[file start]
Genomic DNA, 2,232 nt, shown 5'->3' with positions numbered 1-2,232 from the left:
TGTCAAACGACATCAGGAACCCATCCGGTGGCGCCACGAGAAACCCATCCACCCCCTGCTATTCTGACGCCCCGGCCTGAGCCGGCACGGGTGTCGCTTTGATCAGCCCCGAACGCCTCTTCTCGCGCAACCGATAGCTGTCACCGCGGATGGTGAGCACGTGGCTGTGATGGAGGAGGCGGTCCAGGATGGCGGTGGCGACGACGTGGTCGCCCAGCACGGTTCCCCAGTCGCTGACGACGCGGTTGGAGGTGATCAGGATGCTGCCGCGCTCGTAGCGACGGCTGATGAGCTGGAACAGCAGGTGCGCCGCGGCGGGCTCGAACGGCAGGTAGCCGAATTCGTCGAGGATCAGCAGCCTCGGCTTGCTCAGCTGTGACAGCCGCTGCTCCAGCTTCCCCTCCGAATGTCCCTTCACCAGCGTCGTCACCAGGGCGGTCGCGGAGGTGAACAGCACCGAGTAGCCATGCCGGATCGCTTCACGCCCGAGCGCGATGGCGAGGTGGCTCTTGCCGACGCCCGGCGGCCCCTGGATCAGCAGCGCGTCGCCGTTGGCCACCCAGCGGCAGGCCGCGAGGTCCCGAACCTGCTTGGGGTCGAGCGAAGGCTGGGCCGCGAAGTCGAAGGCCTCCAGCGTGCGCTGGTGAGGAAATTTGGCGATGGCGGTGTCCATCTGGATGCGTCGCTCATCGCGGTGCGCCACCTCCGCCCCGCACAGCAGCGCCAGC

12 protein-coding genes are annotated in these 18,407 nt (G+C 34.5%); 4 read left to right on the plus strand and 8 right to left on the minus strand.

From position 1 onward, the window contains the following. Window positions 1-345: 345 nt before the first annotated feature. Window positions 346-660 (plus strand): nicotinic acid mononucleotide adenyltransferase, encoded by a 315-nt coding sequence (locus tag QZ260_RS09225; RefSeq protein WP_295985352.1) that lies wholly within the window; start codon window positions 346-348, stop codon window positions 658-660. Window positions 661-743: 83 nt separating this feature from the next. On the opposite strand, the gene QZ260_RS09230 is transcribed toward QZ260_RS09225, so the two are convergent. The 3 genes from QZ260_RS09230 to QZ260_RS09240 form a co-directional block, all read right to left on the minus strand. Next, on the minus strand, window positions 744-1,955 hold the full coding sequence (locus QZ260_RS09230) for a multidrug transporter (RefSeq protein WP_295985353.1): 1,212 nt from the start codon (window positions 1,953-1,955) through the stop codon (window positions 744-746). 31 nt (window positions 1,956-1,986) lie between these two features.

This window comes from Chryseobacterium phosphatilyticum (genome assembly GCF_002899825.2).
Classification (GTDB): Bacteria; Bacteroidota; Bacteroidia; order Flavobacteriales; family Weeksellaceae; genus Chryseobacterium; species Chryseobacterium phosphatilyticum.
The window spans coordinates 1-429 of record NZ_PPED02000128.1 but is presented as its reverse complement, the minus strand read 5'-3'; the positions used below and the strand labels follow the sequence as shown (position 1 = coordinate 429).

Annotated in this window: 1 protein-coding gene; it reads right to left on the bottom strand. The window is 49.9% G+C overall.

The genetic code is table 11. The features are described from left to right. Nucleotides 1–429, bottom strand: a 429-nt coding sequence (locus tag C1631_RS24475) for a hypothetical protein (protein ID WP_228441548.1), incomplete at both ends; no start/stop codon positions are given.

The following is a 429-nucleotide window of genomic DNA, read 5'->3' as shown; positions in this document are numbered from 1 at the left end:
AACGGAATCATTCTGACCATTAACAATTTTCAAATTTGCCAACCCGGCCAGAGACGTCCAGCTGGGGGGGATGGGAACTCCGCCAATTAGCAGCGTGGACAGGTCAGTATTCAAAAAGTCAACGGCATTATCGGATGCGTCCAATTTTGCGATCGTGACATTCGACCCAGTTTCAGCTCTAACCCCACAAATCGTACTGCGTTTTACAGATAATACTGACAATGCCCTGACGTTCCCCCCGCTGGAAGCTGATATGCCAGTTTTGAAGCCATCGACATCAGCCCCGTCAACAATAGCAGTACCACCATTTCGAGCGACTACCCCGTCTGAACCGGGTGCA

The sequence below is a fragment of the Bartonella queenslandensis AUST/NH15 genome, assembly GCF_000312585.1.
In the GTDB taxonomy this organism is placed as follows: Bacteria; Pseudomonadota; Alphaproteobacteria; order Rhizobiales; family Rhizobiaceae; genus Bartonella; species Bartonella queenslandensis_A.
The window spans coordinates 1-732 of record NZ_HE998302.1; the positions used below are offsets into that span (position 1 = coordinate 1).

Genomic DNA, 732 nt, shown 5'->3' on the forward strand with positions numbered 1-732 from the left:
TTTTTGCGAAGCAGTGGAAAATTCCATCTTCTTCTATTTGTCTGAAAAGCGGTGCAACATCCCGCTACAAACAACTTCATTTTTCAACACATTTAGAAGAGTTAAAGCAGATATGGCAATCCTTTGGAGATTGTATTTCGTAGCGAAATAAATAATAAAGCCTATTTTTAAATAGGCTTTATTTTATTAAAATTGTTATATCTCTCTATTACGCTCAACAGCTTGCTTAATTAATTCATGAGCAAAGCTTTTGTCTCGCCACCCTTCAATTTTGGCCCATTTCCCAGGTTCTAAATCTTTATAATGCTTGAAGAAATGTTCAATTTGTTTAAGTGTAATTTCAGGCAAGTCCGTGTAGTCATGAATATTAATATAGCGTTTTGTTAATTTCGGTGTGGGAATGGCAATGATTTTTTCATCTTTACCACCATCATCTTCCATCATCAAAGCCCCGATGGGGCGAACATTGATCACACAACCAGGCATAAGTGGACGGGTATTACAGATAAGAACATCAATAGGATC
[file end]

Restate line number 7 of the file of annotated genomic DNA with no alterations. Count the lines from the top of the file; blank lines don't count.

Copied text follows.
The window spans coordinates 1-429 of record NZ_PPED02000128.1 but is presented as its reverse complement, the minus strand read 5'-3'; the positions used below and the strand labels follow the sequence as shown (position 1 = coordinate 429).